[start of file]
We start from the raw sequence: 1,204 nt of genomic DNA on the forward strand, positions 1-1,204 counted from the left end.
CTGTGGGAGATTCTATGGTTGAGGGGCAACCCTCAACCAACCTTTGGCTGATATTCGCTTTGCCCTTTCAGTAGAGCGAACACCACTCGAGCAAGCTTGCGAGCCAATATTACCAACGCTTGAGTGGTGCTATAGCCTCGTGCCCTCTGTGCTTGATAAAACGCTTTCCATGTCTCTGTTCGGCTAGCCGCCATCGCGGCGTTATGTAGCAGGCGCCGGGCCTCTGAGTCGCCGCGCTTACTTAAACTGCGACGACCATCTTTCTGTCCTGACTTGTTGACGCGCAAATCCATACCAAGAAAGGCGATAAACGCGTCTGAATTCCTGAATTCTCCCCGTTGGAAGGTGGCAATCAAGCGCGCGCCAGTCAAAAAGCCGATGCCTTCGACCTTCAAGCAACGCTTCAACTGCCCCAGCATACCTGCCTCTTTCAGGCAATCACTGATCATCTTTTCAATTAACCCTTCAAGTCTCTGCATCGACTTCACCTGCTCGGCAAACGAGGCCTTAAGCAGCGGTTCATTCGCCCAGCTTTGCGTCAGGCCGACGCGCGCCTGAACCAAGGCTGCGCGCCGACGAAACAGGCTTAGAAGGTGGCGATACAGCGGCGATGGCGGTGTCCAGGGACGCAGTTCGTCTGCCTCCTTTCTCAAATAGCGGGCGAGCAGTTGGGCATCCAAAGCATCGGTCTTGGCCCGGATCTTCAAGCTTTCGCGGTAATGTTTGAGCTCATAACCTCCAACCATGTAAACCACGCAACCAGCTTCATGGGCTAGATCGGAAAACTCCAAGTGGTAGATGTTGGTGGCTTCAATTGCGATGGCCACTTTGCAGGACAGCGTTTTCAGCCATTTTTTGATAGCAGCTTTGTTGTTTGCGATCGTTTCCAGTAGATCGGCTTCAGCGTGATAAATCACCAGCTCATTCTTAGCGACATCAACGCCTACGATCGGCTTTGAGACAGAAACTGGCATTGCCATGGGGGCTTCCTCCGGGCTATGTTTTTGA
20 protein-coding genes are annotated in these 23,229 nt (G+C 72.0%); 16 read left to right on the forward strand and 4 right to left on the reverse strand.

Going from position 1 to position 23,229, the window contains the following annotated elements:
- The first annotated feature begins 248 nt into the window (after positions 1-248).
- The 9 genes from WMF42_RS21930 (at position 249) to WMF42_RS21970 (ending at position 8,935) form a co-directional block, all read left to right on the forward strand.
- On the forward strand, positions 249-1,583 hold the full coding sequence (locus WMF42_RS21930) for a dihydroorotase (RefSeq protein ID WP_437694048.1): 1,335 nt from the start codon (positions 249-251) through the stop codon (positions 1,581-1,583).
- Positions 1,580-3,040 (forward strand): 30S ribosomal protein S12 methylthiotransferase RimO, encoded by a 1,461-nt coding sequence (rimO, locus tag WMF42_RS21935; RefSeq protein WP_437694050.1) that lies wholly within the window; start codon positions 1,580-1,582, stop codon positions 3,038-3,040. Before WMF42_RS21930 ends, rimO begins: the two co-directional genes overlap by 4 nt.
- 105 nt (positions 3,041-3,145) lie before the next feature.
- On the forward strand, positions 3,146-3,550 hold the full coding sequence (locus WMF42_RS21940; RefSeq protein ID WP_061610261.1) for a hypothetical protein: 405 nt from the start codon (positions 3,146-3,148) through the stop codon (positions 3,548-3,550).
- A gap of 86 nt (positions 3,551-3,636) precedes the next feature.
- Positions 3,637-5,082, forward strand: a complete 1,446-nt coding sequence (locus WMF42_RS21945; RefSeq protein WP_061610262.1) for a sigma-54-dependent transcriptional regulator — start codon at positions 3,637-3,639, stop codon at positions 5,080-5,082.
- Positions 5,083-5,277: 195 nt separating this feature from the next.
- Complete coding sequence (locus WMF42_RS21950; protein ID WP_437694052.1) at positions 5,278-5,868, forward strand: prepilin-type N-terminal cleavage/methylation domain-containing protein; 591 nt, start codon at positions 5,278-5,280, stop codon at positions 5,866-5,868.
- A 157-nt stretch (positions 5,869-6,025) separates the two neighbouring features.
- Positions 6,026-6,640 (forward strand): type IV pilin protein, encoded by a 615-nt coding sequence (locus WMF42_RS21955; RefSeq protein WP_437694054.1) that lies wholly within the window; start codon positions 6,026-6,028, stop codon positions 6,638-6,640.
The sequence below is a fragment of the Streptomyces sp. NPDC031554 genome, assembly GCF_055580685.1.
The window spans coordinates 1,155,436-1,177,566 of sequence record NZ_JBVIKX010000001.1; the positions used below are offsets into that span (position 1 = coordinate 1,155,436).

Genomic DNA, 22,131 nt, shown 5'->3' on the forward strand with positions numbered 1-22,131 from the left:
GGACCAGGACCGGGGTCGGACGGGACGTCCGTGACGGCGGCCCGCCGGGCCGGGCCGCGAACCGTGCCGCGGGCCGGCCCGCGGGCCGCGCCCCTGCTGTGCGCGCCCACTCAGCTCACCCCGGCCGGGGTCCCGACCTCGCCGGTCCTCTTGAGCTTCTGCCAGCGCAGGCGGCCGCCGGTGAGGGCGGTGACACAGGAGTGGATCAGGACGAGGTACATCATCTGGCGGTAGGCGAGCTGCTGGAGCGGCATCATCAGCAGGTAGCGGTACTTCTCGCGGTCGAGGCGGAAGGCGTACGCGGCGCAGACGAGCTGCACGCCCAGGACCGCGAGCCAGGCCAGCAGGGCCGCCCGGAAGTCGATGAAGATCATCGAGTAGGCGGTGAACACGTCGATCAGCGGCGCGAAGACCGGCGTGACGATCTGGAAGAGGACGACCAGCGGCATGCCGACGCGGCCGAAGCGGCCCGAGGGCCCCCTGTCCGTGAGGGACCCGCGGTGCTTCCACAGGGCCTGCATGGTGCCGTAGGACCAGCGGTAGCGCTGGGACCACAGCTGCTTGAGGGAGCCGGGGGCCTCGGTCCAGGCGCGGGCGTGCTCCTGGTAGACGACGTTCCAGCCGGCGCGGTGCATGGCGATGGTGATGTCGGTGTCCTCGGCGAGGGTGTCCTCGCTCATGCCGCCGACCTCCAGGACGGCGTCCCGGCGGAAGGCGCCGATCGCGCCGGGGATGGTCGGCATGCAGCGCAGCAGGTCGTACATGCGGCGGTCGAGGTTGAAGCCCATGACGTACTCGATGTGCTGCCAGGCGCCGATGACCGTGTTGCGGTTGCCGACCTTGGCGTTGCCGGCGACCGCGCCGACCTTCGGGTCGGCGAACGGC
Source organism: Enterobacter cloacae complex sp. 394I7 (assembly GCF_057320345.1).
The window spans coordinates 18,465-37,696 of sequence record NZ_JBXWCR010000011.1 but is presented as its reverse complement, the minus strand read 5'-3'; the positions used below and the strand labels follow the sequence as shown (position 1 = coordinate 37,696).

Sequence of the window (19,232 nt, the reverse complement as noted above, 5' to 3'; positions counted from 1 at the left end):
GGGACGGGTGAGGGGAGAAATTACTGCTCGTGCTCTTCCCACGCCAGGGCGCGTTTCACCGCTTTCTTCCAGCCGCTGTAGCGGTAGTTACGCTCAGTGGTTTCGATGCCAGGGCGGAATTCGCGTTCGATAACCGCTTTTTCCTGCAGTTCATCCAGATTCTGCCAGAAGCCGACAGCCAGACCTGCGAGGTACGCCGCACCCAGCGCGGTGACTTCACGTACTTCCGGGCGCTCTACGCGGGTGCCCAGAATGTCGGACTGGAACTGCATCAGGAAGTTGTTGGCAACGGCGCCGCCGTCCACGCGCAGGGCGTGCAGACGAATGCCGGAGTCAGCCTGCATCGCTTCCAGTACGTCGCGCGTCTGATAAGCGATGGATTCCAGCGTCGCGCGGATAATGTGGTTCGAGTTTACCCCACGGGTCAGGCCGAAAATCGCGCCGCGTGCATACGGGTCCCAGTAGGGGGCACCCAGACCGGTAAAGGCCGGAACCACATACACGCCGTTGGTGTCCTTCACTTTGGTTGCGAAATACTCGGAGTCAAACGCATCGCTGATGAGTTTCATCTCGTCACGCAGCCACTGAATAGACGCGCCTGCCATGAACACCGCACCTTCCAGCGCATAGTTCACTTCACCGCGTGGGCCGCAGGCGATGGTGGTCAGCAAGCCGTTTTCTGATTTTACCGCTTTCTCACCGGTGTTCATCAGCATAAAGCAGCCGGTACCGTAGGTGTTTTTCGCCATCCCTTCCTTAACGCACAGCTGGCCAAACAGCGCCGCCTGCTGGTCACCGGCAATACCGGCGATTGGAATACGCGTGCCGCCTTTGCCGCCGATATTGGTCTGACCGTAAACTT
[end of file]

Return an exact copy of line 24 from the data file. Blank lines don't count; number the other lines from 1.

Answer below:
GGGACGGGTGAGGGGAGAAATTACTGCTCGTGCTCTTCCCACGCCAGGGCGCGTTTCACCGCTTTCTTCCAGCCGCTGTAGCGGTAGTTACGCTCAGTGGTTTCGATGCCAGGGCGGAATTCGCGTTCGATAACCGCTTTTTCCTGCAGTTCATCCAGATTCTGCCAGAAGCCGACAGCCAGACCTGCGAGGTACGCCGCACCCAGCGCGGTGACTTCACGTACTTCCGGGCGCTCTACGCGGGTGCCCAGAATGTCGGACTGGAACTGCATCAGGAAGTTGTTGGCAACGGCGCCGCCGTCCACGCGCAGGGCGTGCAGACGAATGCCGGAGTCAGCCTGCATCGCTTCCAGTACGTCGCGCGTCTGATAAGCGATGGATTCCAGCGTCGCGCGGATAATGTGGTTCGAGTTTACCCCACGGGTCAGGCCGAAAATCGCGCCGCGTGCATACGGGTCCCAGTAGGGGGCACCCAGACCGGTAAAGGCCGGAACCACATACACGCCGTTGGTGTCCTTCACTTTGGTTGCGAAATACTCGGAGTCAAACGCATCGCTGATGAGTTTCATCTCGTCACGCAGCCACTGAATAGACGCGCCTGCCATGAACACCGCACCTTCCAGCGCATAGTTCACTTCACCGCGTGGGCCGCAGGCGATGGTGGTCAGCAAGCCGTTTTCTGATTTTACCGCTTTCTCACCGGTGTTCATCAGCATAAAGCAGCCGGTACCGTAGGTGTTTTTCGCCATCCCTTCCTTAACGCACAGCTGGCCAAACAGCGCCGCCTGCTGGTCACCGGCAATACCGGCGATTGGAATACGCGTGCCGCCTTTGCCGCCGATATTGGTCTGACCGTAAACTT